IAG, the parent company of British Airways, announced this morning that it has extended its credit card deal with American Express.
In return, American Express has agreed to pay IAG £750 million. A ‘significant part’ of the £750 million is pre-payment for Avios points which will be used for British Airways credit card rewards and via Membership Rewards redemptions.
This deal is not unexpected. We have covered several similar deals across the industry recently – see, for example, Hilton’s $1 billion deal with American Express.
It is a win for both sides, as long as the airline or hotel group isn’t expected to implode:
the credit card partner gets to extend its existing relationship on softer terms than could be expected in normal market conditions
the airline or hotel group gets a large upfront cash payment to ease its liquidity problems
The deal appears to have been brewing for a while. Back in March, IAG’s Chief Executive Willie Walsh said on a telephone call with analysts that Mastercard was very keen to do a global deal with the group. This appears to have been a signal to American Express that it could have problems if it didn’t get its cheque book out.
American Express has also had its partner problems in recent years, primarily over the loss of the global Costco credit card contract. Each loss leads to a hit to the American Express share price and it has got very nervous about losing additional partnerships. IAG was in a very strong position to extract a good deal.
American Express has paid for a large percentage of the contract in advance. The BA Amex cards do over £1 billion per month in billings. Let’s assume £1.25 billion x an average of 1.25 Avios per £1 x 0.8p per Avios. This would see Amex paying IAG £12.5 million per month, plus whatever would normally be paid for Membership Rewards transfers and BA Amex sign-up bonuses – let’s assume a total of £175 million per year. This would mean that Amex has paid for four years of Avios upfront.
Why did IAG sign a new American Express deal?
What is more interesting is why IAG wanted to do this, apart from the fact that the £750 million will come in handy.
The bottom line is that Amex could pay and Mastercard probably could not. Whilst Mastercard could offer a global deal, the problem is that Mastercard is not a card issuer. British Airways would need to agree a separate deal with a separate bank for each country where it issues cards. I doubt that Mastercard would be willing to pay £750 million upfront without any guarantee that it would get the money back from whatever banks ended up issuing the cards.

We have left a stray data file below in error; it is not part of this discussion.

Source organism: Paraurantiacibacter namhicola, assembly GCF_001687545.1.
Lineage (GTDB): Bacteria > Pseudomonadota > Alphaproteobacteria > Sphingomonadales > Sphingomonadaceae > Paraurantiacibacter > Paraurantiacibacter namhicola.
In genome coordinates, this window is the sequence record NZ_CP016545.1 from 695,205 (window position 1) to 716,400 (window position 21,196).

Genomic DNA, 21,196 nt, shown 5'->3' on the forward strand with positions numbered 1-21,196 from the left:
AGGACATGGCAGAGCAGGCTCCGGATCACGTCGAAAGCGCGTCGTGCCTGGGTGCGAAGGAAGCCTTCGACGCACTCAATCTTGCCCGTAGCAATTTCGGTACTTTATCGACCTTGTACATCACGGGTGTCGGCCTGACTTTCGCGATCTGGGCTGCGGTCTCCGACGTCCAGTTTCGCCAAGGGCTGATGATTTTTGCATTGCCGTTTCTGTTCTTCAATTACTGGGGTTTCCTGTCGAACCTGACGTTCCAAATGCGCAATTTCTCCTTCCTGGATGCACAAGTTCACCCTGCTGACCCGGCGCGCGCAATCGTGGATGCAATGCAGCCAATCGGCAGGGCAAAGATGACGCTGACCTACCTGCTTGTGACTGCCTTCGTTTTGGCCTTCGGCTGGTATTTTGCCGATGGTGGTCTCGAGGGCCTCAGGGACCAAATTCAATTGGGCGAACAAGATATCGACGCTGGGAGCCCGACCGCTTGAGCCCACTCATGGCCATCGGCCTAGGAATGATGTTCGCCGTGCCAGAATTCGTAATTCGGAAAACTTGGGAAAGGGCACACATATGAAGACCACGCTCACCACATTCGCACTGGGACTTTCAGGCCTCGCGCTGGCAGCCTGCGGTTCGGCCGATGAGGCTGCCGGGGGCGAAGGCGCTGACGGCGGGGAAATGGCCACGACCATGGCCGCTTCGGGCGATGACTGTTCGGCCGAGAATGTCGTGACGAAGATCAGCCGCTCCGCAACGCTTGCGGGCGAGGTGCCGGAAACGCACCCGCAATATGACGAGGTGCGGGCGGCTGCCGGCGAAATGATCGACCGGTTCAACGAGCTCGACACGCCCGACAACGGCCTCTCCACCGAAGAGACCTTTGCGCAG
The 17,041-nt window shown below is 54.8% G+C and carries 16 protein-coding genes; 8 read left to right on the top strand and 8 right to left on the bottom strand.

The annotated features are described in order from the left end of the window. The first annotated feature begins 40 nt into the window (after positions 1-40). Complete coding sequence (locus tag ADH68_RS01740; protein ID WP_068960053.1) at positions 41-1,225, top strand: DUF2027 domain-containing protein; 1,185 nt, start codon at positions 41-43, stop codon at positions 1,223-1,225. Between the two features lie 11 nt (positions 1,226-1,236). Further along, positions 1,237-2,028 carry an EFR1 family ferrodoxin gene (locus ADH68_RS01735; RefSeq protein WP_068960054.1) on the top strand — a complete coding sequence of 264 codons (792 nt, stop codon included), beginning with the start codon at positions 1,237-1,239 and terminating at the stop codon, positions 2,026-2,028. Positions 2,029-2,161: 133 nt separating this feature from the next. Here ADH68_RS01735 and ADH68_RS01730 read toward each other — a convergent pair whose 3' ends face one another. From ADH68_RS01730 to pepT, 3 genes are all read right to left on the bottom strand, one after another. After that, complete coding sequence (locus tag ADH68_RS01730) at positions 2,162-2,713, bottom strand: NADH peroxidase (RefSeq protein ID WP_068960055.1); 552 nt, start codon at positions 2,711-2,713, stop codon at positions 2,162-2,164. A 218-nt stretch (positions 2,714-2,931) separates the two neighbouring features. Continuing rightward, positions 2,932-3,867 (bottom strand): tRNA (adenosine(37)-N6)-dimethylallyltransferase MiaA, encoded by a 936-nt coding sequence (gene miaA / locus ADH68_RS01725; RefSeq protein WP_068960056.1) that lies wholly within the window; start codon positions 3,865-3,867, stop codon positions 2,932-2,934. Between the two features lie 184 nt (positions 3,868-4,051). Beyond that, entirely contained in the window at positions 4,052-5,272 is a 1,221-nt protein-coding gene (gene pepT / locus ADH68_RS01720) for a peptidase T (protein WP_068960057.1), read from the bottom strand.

Sticking with Amex does cause strategic issues for BA, however.
The previous American Express contract was meant to cover all IAG airlines. Since it was signed, however, Iberia, Vueling and Aer Lingus have all launched Visa / Mastercard products. In the new world of capped interchange fees and – outside the UK – low American Express acceptance, it turned out that Amex didn’t have a lot to offer.
Let’s turn to the UK. Avios has a strategic problem here. Marketing people like to talk about ‘share of wallet’. When talking about credit cards, this is a literal as well as a metaphorical issue.
You cannot survive in the UK with just an American Express card in your pocket. This means that you are obliged to hold a Visa or Mastercard on top. With the Lloyds Bank Avios cards closed to new applicants, this is an opportunity for Virgin Atlantic or another travel group to get themselves into your wallet or purse alongside your British Airways American Express card.
It isn’t clear if this new American Express deal includes a carve-out to allow an Avios-branded Visa or Mastercard via another issuer. There is a workaround at present, as used by Capital On Tap, HSBC, Tesco and NatWest, where a Visa or Mastercard can offer points which are not Avios but which convert to Avios.
This isn’t as effective, however. Capital On Tap, HSBC, Tesco and NatWest cannot put the Avios logo on their cards, and there are strict marketing rules on how they can be advertised. Capital On Tap cannot say ‘get our card and earn Avios’ – it has to be ‘get our card and earn Capital On Tap points which can be converted to Avios’ which isn’t anywhere near as snappy.
In general, however, this agreement is good news for HFP readers. It gives IAG a financial shot in the arm and almost certainly secures the future of the British Airways American Express 2-4-1 voucher for another 5-7 years. It will also encourage other travel brands to continue to compete for the Visa / Mastercard slot in your wallet.
Here is the full announcement issued to the Stock Exchange this morning:
IAG and American Express extend global partnership
International Airlines Group (IAG) announces that it has signed a multi-year renewal extending its worldwide commercial partnership with American Express.
Under the agreements American Express will make a payment to IAG Loyalty of approximately £750 million, a significant part of which is a pre-purchase of Avios points that American Express will utilise in the UK and world-wide for its British Airways co-branded cards and Membership Rewards Programme.
IAG Loyalty is a subsidiary of International Airlines Group that offers a wide range of services to IAG airlines and business-to-business clients. These include the Avios reward currency for the British Airways Executive Club, Iberia Plus, Aer Club and Vueling Club customer programmes and loyalty management tools.
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